I have a favorite theme: Events from the past that blow up in the present, forcing my characters to deal with the fallout. This happens in NO LESS IN BLOOD, it’s in both of the historical mysteries I’ve written (still looking for a publisher on those), and it’s central to the contemporary novel I’m working on now. I’m 80 pages or so into it, tentatively titled THIS DARK AND TROUBLED TIME. It’s the first manuscript I’ve written that isn’t a crime novel, though a crime does lie at the heart of it. A newborn baby girl is stolen, and the book is about the effects of that act on the mother who loses her child, the woman who steals and raises the child, and the child herself as a young adult when she finds out she’s not who she thought she was. Tough to write, but rewarding so far. And frustrating, because I don’t have the automatic plot structure of a police investigation to lean on.
I can’t listen to background music or anything when I write. I need quiet so I can hear the words in my head. Other people have a mind’s eye; I have a mind’s ear. Sometimes it honestly feels like I have a small elf perched in my auditory canal, reading out loud to me. I just write the stuff down. Then I read it out loud, playing all the parts and getting as deep into it emotionally as I can. That lets me hear mistakes in the flow and figure out which beats are missing in a scene or a character’s thought process.
I write on my laptop, at my dining-room table, with plenty of light from the east-facing bay window and a cup of strong coffee at my elbow. Gotta have the coffee, with milk and sugar. It’s brain fuel.
You are just too much ;) I love that you can classify your writing into one central theme; I wish I could say the same. In all, I’d say I write about characters; I tell their stories. I too write at a table. I write in my kitchen where there is plenty of overhead and natural light.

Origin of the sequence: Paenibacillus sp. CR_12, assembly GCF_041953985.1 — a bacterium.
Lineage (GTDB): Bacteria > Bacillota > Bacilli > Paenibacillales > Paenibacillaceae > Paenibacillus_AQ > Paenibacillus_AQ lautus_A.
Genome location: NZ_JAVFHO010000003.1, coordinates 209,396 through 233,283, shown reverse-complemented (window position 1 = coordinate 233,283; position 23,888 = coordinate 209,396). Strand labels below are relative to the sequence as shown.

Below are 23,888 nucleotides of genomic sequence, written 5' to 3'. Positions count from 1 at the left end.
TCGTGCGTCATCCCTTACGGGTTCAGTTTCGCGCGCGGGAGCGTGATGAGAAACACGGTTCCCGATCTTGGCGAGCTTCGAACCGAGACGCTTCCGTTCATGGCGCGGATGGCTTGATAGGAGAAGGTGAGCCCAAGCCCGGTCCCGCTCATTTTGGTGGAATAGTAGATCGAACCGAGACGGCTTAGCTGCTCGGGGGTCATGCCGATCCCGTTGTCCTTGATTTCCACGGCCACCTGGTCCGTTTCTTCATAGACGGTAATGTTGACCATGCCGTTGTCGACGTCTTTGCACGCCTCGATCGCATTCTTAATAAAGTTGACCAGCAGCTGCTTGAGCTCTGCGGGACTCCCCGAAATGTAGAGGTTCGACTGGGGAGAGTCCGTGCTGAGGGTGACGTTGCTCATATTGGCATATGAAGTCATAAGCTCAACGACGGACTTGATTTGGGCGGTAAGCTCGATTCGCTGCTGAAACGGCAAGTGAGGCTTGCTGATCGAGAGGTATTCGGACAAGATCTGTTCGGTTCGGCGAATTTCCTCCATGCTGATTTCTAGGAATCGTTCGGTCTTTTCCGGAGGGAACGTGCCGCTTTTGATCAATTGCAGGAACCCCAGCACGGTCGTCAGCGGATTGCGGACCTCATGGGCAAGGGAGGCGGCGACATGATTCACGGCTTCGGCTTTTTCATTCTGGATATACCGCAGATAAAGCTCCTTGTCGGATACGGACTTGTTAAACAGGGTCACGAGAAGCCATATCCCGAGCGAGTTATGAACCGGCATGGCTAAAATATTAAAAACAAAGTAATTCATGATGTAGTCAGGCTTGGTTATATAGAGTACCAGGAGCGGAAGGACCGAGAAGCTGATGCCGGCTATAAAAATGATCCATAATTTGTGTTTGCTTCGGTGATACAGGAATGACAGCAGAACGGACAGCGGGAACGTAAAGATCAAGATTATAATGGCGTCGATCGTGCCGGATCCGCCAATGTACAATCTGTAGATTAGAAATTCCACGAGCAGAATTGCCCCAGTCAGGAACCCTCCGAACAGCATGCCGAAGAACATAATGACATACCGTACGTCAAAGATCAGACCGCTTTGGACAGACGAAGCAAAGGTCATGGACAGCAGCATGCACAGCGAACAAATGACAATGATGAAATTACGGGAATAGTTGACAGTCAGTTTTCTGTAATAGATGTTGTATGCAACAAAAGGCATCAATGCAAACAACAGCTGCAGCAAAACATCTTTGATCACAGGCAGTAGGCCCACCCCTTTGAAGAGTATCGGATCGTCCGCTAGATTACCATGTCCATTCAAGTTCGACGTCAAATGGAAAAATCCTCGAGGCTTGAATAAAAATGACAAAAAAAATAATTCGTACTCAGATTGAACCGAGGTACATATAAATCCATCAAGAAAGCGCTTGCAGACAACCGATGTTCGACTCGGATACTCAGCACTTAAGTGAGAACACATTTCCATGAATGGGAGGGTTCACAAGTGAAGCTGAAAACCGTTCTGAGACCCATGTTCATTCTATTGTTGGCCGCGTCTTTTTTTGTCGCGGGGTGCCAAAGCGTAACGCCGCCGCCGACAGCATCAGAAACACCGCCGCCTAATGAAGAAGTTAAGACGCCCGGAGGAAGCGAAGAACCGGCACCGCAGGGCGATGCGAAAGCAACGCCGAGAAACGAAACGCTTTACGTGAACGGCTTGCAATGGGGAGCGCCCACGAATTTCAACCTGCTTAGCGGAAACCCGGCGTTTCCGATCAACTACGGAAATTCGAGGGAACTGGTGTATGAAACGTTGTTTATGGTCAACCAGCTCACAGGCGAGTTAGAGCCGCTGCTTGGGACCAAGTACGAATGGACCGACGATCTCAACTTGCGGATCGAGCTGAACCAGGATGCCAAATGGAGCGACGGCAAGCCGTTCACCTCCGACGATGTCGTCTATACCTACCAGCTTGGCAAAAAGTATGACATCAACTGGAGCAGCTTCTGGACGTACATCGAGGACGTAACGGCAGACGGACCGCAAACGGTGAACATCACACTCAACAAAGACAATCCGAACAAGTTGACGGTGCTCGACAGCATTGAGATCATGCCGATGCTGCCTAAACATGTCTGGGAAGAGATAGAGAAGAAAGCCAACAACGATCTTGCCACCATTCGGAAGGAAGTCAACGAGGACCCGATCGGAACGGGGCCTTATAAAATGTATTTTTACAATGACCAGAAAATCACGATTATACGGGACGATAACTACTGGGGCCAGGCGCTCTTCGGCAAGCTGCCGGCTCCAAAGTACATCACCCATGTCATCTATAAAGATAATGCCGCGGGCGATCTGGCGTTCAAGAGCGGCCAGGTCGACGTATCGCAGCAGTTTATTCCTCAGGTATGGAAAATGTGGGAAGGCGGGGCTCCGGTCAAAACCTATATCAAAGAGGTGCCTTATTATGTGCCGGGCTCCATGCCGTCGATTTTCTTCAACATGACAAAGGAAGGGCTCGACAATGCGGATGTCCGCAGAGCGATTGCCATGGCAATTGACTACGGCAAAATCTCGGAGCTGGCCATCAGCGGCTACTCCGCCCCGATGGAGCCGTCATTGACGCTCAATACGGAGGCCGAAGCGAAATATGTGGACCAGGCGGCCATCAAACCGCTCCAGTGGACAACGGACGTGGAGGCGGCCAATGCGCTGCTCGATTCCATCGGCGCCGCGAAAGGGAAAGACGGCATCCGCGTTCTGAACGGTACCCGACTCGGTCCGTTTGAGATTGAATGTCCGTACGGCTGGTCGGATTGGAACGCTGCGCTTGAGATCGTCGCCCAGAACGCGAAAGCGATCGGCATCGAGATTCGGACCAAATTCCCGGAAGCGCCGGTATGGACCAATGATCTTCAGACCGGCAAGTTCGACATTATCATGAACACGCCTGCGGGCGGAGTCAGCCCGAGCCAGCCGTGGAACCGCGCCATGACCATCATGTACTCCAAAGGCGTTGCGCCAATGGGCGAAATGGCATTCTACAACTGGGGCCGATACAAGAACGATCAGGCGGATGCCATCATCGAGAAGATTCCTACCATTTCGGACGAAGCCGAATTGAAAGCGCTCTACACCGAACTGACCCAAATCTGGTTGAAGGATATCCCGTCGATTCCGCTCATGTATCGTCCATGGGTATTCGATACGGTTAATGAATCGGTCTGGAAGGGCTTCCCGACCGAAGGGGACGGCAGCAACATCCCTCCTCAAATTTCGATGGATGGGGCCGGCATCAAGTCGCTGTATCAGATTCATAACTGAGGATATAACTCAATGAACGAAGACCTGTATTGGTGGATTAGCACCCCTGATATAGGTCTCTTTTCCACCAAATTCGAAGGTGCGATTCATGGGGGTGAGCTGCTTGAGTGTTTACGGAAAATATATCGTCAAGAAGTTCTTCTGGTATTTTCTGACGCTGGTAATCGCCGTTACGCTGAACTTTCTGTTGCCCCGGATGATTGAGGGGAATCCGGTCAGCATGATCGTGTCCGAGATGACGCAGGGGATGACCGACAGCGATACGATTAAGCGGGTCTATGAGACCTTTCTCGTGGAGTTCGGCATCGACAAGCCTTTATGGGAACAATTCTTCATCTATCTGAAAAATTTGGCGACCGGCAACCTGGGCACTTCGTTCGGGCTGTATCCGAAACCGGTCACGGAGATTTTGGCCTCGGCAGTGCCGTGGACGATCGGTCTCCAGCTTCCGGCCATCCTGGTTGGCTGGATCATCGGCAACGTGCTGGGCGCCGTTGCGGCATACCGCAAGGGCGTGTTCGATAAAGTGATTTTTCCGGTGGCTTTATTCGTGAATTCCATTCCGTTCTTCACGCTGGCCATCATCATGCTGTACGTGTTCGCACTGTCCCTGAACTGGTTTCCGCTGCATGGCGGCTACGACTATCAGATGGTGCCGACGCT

What author(s) has most influenced your writing? Why or how?
I say it every time, it so good to read what you write. Reading from those you admire in your preferred genre is the best way to master the ability to write it well. These ladies are all great authors and I can see why you like them.
Whose brain are you just itching to scratch?
I must admit that everything I know of Queen Elizabeth I comes from movies, television biographies, and the BBC. My generation of U.S. youth only learns a little about Queen Elizabeth II, but since I enjoy history I try to learn what I can. It’s hard for any woman to rule in anytime, but each story of such a woman deserves to be told.
Who is so you and why?
That’s cool. I wasn’t into that show much, but I enjoyed it whenever I happened upon it. It had and still has a huge following. It’s nice that you relate to such a wonderful and powerful female character on that show. Again, I love your thinking. I do my best to embrace diversity. Differences don’t always have to be bad.
What’s your ideal reading spot for your next highly anticipated read?
Reading for fun and education is a win win and the way you do it sounds so lovely. Irish Breakfast tea (with milk and sugar) sounds delicious…I do like my teas.
What was your favorite book or story, pre-teen years?
A Little Princess has always been one of my favorites. The story of Sara Crewe just always seemed more real and appealing than that of Cinderella or any other princess…Now this is where the questions get a little kooky; are you ready?
Yes I am.
Alright then, here we go.
If you could only watch one movie for the rest of your life, what would it be?
I get so excited when I ask this question and I’m always so pleased when the answer turns out to be a classic. I love classic movies and this is one of the best. I bothers me a little that there are people “out there” calling themselves movie buffs, yet they’ve never seen this film :\